Lydia S. (Ms. DeVecchi) “Diversity and Representation in the Fashion Industry” I learned from Lydia about the oppressive and sometimes unimaginable restrictions sewn into women’s clothing and how a more equitable look would allow the reimagining of fashion. I was reminded what an exceptional artist Lydia is as she showcased her inclusive fashion drawings moving forward.
Petros S. (Teacher Cotner) “Japanese Internment Camps” From Petros, I was reminded of an ugly and often brushed-over chapter in American history: the detainment and internment of Japanese Americans following the bombing of Pearl Harbor during WWII. I also learned from Petros that a strong work ethic, a clear focus, and a little foam core and wire could create a powerful visual representation of that history.
Quinn M. (Mr. Baird) “Baseball Analytics” From Quinn, I learned—finally!—the difference between a batting average and an OPS or the relative value of a pitcher’s WHIP compared to their ERA. I also learned that the days of baseball purists are numbered: analytics are here, and they are not going anywhere soon. I learned, too, that Quinn is ready for that shift as a baseball analyst in the making.
Angel G. (Ms. Klock) “The Impact of Divorce on Children” With her capacious heart, deep scholarship, and sincere curiosity, Angel’s look at the impact of divorce on children was heart-rending and hopeful, and her guidance for children living that experience was sound. I also learned that Angel might have a future career in delivering emotionally challenging content with grace and professionalism that rivals the best presenters.
Aleta S. (Ms. Buck) “The Vinyl Revival” For those music purists who have lamented the global move to streaming services and digitized music, there is a bright ray of hope, and her name is Aleta. With an old soul and a keen ear for great music, Aleta walked us through the value of imperfection and the importance of vinyl in music. She also reminded us that Pink Floyd’s Dark Side of the Moon recently celebrated 50 years. You’re welcome.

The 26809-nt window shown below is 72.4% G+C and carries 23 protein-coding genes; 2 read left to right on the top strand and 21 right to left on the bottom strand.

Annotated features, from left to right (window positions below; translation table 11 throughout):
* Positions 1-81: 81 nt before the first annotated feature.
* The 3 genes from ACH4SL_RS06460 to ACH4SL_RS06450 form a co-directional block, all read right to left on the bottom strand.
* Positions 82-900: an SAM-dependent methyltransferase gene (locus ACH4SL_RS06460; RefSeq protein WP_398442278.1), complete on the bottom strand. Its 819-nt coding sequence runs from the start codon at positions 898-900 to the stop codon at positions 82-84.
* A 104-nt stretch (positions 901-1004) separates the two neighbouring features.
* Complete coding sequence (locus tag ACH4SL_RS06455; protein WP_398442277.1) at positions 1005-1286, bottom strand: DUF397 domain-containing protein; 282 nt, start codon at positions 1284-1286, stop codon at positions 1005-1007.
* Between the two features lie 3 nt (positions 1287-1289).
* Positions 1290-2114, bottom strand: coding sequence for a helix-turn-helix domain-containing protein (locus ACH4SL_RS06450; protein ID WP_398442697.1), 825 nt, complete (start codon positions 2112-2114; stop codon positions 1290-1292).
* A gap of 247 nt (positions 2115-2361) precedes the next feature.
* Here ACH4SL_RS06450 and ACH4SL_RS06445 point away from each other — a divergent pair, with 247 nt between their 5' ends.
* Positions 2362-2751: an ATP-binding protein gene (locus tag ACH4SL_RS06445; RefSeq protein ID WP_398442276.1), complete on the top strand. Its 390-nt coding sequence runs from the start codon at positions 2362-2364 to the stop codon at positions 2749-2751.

Owen H. (Ms. Ryan) “Space Exploration” What was once a symbol of the Cold War and the antagonistic relationship between the U.S. and Russia has turned today into a symbol of peace and the power of collaboration. There may be no one more knowledgeable about the history or future of space exploration than Owen, whose depth of knowledge may be as vast as the cosmos.
Zachary K. (Ms. Sprung) “Boston Busing” A young man whose personal experience as a black-identified student in a predominantly white school informed his incredibly thoughtful work, Zach’s passion for and understanding of the history of segregation in Boston schools runs deep. I learned from him that schools in the city and the suburbs have a long way to go toward achieving a true sense of equity as it continues to reconcile a history of racism and segregation that reached a boiling point over Boston busing in the late 60s and 70s.
Alexandra K. (Mrs. Fell) “Sports and Mental Health” A powerful athlete in her own right, Alex has her eyes cast on a critical and often underprioritized need in sports: attendance to the mental health of athletes as they navigate the pressures of high expectations. Don’t be surprised to see Alex as a professional athlete, coach, or sports psychologist someday offering the same care and guidance she provided to her Capstone audience.
Audrey C. (Mr. Phan) “Sustainable Fashion” From Audrey, I learned that wearing something a mere seven times is the typical life cycle of a garment—far fewer than it should be!—and that the impact of fast, disposable fashion on the environment is far more damaging and consequential than we realize. I also learned that Audrey’s message has power enough to ensure that all of our eighth graders are wearing recycled Capstone t-shirts this year and into the future. Thanks, Audrey!
Anurag M. (Mr. Ridore) “Social Media’s Turbulent Relationship with Hip Hop” From Anurag, I learned that over the past fifteen or so years, the sound and messages of hip hop have changed dramatically, with deep and nuanced sound shifting from one year to the next. I learned, too, that Anurag may be the next producer of excellent hip hop after listening to his unique beats to emulate each of those years.